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Adaptive forecasts, hysteresis, and endogenous fluctuations

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  • George W. Evans
  • Seppo Honkapohja

Abstract

This paper considers fluctuations and policy in an economic model with multiple steady states due to a production externality. In the absence of policy changes, the driving forces generating fluctuations are exogenous random productivity shocks. However, because there are multiple steady states, large productivity shocks can shift the economy between high-and low- level equilibria, providing an additional endogenous source of fluctuations. The scope for macroeconomic policy is large since changes in policy can also shift the economy between equilibria. In this setting macroeconomic policy exhibits hysteresis (irreversibilities) and threshold effects and can be used to eliminate endogenous fluctuations.

Suggested Citation

  • George W. Evans & Seppo Honkapohja, 1993. "Adaptive forecasts, hysteresis, and endogenous fluctuations," Economic Review, Federal Reserve Bank of San Francisco, pages 3-13.
  • Handle: RePEc:fip:fedfer:y:1993:p:3-13:n:1
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    Cited by:

    1. Klaus Adam, 2007. "Experimental Evidence on the Persistence of Output and Inflation," Economic Journal, Royal Economic Society, vol. 117(520), pages 603-636, April.
    2. Mitra, Kaushik, 2005. "Is more data better?," Journal of Economic Behavior & Organization, Elsevier, vol. 56(2), pages 263-272, February.
    3. William Branch & George W. Evans, 2007. "Model Uncertainty and Endogenous Volatility," Review of Economic Dynamics, Elsevier for the Society for Economic Dynamics, vol. 10(2), pages 207-237, April.
    4. Blasques, Francisco & Bräuning, Falk & Lelyveld, Iman van, 2018. "A dynamic network model of the unsecured interbank lending market," Journal of Economic Dynamics and Control, Elsevier, vol. 90(C), pages 310-342.
    5. Garratt, Anthony & Hall, Stephen G., 1997. "E-equilibria and adaptive expectations: Output and inflation in the LBS model," Journal of Economic Dynamics and Control, Elsevier, vol. 21(7), pages 1149-1171, June.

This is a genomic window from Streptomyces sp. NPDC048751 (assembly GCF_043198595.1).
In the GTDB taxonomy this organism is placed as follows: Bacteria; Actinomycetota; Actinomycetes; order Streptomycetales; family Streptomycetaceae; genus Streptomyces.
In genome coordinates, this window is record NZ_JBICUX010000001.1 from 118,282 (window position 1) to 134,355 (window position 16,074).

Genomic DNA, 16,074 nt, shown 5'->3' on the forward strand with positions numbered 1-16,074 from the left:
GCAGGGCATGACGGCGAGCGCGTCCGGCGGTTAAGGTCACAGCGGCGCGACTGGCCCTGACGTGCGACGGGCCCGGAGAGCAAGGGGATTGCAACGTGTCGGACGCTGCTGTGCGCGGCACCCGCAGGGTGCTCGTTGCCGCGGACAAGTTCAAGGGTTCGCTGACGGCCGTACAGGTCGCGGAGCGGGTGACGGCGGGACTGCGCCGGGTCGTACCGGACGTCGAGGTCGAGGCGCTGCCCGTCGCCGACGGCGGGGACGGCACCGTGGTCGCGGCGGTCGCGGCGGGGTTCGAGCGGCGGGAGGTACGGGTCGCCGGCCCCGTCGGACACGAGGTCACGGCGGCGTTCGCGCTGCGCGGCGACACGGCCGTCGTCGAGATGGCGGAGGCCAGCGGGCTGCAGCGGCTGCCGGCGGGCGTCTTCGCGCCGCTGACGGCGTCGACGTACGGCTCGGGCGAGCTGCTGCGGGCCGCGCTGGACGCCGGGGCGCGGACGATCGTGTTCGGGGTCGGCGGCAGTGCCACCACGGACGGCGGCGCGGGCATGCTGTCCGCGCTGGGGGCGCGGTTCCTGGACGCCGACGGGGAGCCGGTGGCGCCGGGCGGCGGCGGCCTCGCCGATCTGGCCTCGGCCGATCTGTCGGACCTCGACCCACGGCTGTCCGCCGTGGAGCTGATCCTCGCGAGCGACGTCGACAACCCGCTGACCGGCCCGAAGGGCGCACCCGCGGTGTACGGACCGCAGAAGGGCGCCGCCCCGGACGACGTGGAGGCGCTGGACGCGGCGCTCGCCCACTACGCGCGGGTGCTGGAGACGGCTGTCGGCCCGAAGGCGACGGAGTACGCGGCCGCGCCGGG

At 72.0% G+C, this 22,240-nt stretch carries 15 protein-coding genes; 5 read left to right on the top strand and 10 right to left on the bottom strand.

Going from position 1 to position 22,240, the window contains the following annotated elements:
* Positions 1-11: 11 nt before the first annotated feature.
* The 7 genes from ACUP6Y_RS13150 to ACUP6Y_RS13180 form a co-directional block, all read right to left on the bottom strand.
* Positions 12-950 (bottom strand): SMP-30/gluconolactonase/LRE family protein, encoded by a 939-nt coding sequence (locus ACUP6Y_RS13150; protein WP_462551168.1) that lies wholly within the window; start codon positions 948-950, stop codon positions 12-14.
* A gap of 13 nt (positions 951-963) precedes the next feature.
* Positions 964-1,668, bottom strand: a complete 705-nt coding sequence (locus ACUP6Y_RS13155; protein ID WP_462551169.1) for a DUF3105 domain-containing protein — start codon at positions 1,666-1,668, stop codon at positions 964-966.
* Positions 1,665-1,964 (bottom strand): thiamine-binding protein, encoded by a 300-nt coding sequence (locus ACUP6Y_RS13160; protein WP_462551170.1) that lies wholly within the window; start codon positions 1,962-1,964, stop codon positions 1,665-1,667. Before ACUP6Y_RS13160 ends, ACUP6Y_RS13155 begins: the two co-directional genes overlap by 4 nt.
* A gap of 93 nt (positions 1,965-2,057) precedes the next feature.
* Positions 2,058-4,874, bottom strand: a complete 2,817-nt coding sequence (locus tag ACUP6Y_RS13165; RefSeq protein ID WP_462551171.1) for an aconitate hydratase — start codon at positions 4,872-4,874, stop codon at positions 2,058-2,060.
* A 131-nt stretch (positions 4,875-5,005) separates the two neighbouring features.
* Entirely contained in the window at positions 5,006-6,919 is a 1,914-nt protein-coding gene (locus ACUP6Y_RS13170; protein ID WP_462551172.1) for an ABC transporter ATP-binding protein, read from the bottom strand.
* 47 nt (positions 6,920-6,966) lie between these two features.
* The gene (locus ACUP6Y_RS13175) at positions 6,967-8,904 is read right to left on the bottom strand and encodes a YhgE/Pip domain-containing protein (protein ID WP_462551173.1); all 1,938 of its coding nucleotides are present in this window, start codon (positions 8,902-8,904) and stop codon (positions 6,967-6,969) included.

6. Atanas Christev, 2006. "Learning Hyperinflations," Computing in Economics and Finance 2006 475, Society for Computational Economics.
    7. Honkapohja, Seppo & Mitra, Kaushik, 2003. "Learning with bounded memory in stochastic models," Journal of Economic Dynamics and Control, Elsevier, vol. 27(8), pages 1437-1457, June.
    8. Albert Marcet & Juan P. Nicolini, 2003. "Recurrent Hyperinflations and Learning," American Economic Review, American Economic Association, vol. 93(5), pages 1476-1498, December.
    9. Evans, George W. & Ramey, Garey, 2006. "Adaptive expectations, underparameterization and the Lucas critique," Journal of Monetary Economics, Elsevier, vol. 53(2), pages 249-264, March.
    10. Hughes Hallett, A. J. & Piscitelli, Laura, 2002. "Testing for hysteresis against nonlinear alternatives," Journal of Economic Dynamics and Control, Elsevier, vol. 27(2), pages 303-327, December.
    11. Ellison, Martin & Scott, Andrew, 2013. "Learning and price volatility in duopoly models of resource depletion," Journal of Monetary Economics, Elsevier, vol. 60(7), pages 806-820.
    12. George W. Evans & Seppo Honkapohja, 2009. "Expectations, Learning and Monetary Policy: An Overview of Recent Research," Central Banking, Analysis, and Economic Policies Book Series,in: Klaus Schmidt-Hebbel & Carl E. Walsh & Norman Loayza (Series Editor) & Klaus Schmidt-Hebbel (Series (ed.), Monetary Policy under Uncertainty and Learning, edition 1, volume 13, chapter 2, pages 027-076 Central Bank of Chile.
    13. Kevin Lansing, 2009. "Time Varying U.S. Inflation Dynamics and the New Keynesian Phillips Curve," Review of Economic Dynamics, Elsevier for the Society for Economic Dynamics, vol. 12(2), pages 304-326, April.
    14. Albert Marcet & Juan Pablo Nicolini, 2005. "Money and Prices in Models of Bounded Rationality in High Inflation Economies," Review of Economic Dynamics, Elsevier for the Society for Economic Dynamics, vol. 8(2), pages 452-479, April.
    15. Guo, Jang-Ting & Lansing, Kevin J., 2002. "Fiscal Policy, Increasing Returns, And Endogenous Fluctuations," Macroeconomic Dynamics, Cambridge University Press, vol. 6(05), pages 633-664, November.
    16. In-Koo Cho & Noah Williams & Thomas J. Sargent, 2002. "Escaping Nash Inflation," Review of Economic Studies, Oxford University Press, vol. 69(1), pages 1-40.
    17. Ellis, Christopher J., 1998. "Multiple Equilibria and Rules of Thumb," Journal of Macroeconomics, Elsevier, vol. 20(1), pages 27-54, January.
    18. Moore, Bartholomew & Schaller, Huntley, 1996. "Learning, regime switches, and equilibrium asset pricing dynamics," Journal of Economic Dynamics and Control, Elsevier, vol. 20(6-7), pages 979-1006.
    19. Waters, George A., 2007. "Regime changes, learning and monetary policy," Journal of Macroeconomics, Elsevier, vol. 29(2), pages 255-282, June.
    20. McKibbin, Warwick J. & Tan, Kang Yong, 2009. "Learning and international transmission of shocks," Economic Modelling, Elsevier, vol. 26(5), pages 1033-1052, September.

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    Keywords

    Econometric models ; Business cycles;

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